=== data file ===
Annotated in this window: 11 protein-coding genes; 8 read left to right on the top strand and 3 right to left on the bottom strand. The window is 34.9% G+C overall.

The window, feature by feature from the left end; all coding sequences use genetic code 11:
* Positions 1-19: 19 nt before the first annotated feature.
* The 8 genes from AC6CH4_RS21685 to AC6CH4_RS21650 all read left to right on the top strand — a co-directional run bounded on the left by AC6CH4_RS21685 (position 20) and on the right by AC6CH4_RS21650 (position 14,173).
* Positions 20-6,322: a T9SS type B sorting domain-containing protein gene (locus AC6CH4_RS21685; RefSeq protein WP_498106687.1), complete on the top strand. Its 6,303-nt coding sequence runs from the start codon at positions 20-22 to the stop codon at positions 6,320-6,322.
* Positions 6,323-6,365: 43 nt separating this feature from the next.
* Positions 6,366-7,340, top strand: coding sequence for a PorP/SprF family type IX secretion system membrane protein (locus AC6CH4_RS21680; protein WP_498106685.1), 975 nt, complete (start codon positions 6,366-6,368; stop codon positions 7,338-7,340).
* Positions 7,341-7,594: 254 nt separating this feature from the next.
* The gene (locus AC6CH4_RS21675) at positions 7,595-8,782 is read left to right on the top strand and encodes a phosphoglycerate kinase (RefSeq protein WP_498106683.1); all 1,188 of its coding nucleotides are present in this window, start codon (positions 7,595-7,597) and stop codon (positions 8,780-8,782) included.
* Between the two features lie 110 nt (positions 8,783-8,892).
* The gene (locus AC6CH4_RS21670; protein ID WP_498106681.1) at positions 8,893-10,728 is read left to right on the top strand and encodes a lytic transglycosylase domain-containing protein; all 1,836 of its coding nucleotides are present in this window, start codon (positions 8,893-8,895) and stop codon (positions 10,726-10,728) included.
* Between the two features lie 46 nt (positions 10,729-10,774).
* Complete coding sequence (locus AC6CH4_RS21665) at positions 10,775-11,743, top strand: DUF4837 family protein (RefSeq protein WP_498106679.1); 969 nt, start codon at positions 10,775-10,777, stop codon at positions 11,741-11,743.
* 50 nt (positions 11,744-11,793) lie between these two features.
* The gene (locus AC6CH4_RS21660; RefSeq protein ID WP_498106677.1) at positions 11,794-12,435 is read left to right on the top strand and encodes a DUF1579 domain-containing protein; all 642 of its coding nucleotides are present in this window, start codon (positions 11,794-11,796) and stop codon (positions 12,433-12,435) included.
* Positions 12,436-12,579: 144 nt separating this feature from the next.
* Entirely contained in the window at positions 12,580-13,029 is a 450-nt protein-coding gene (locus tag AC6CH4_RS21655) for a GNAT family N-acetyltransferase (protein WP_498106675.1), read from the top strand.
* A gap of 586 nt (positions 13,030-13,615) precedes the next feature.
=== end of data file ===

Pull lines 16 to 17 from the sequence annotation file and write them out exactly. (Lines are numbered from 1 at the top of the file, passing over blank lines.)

* Positions 12,436-12,579: 144 nt separating this feature from the next.
* Entirely contained in the window at positions 12,580-13,029 is a 450-nt protein-coding gene (locus tag AC6CH4_RS21655) for a GNAT family N-acetyltransferase (protein WP_498106675.1), read from the top strand.